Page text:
Volume 19, Issue 4, Winter 2019
Rev. Tadeusz Pacholczyk, Stephen Hannan, MD
Challenges to the Determination of Death by Neurological Criteria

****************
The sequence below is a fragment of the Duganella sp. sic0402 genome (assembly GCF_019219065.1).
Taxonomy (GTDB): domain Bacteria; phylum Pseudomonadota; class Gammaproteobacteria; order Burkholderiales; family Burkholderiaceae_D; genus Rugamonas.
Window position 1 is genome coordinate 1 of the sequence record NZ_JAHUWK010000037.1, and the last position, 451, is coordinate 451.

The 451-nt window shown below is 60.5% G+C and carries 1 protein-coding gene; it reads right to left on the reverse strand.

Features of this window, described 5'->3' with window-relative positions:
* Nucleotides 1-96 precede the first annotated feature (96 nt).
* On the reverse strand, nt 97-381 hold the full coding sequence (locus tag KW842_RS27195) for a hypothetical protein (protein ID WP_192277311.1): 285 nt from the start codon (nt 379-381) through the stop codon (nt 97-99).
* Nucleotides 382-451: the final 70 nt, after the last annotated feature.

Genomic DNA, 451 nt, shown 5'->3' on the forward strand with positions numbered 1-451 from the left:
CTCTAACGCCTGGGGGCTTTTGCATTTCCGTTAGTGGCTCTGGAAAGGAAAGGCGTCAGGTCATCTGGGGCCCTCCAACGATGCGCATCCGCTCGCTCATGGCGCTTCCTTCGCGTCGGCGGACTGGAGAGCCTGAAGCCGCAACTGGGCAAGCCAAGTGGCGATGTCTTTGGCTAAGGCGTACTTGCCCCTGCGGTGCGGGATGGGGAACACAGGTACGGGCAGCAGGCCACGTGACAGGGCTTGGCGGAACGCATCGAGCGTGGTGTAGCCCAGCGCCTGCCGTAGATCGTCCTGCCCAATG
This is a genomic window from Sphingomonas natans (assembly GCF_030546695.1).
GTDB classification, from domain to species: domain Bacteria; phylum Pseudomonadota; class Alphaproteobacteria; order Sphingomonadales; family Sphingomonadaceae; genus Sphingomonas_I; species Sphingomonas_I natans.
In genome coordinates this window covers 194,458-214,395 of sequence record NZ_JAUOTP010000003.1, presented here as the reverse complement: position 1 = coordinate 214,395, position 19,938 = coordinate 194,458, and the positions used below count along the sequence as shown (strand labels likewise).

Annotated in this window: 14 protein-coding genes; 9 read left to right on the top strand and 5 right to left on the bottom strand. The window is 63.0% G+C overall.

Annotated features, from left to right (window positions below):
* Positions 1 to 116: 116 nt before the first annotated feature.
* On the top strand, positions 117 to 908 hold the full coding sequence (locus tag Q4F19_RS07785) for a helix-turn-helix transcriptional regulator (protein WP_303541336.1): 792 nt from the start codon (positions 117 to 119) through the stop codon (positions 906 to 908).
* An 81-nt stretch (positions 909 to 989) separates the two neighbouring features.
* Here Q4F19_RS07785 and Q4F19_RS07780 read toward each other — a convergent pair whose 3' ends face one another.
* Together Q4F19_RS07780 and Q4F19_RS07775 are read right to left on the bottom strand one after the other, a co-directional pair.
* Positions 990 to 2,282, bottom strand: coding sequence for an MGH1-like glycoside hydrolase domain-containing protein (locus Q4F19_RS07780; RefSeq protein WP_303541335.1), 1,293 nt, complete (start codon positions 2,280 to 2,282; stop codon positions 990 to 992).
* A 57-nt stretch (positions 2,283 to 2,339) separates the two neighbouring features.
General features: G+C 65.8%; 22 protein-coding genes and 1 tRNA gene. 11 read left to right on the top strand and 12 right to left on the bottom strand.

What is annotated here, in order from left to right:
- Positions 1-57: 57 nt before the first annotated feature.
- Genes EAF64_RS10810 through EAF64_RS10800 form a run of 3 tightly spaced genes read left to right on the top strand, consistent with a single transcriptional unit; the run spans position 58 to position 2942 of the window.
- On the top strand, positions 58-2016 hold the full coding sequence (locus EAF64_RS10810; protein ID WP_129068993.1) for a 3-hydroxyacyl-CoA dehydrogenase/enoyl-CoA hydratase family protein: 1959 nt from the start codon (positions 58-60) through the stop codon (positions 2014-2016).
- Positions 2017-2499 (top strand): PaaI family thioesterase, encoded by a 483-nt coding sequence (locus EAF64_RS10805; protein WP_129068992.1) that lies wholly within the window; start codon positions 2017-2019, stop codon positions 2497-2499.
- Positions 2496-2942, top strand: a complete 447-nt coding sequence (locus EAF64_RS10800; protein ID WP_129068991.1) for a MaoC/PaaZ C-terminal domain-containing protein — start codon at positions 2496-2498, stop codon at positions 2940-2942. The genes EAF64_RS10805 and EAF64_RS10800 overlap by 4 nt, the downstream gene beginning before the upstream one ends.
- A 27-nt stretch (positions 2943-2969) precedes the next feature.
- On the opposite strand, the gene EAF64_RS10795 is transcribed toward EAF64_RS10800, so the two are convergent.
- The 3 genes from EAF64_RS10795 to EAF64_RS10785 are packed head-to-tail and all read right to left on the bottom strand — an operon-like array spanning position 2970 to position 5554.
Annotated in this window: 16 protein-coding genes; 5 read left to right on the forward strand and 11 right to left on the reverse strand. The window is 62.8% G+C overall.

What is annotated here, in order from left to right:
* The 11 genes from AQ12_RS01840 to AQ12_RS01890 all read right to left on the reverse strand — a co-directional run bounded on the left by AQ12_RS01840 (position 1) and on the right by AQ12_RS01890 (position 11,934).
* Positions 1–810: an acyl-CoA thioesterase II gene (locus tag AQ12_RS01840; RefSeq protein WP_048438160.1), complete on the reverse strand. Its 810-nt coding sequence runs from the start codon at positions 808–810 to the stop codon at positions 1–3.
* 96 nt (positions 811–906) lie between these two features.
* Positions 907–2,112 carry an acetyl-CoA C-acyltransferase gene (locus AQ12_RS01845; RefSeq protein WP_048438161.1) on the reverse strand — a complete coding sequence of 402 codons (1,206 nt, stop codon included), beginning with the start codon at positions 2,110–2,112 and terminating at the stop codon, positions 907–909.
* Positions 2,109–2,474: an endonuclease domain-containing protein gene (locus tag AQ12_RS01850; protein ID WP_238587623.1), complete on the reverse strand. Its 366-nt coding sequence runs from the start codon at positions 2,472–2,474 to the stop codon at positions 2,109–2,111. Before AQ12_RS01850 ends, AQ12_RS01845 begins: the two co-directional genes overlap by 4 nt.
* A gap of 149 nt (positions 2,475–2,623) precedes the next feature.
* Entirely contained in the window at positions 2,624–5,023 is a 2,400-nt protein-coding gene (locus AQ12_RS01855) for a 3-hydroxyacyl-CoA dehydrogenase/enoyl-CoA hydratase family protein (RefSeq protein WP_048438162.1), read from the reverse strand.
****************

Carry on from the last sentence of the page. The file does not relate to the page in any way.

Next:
Ethical concerns regarding the conceptual framework for the determination of death by neurological criteria, including several clinical and diagnostic practices, are addressed. The significance of a diagnosis of brain death, diagnostic criteria, and certain technical aspects of the brain-death exam are presented. Standard and ancillary tests that typically help achieve prudential certitude that an individual has died are indicated. Ethical concerns surrounding interinstitutional variability of testing protocols are evaluated and considered, as are potential apnea-testing confounders such as hypotension, hypoxemia, hypercarbia, and penumbra effects during ancillary testing. Potential adjustments to apnea-testing protocols involving capnography, thoracic impedance monitors, or spirometers to assess respiratory efforts are discussed. Situations in which individuals determined to be brain dead “wake up,” or fail to manifest the imminent cessation of somatic functioning typically seen when supported only by a ventilator, are also briefly reviewed.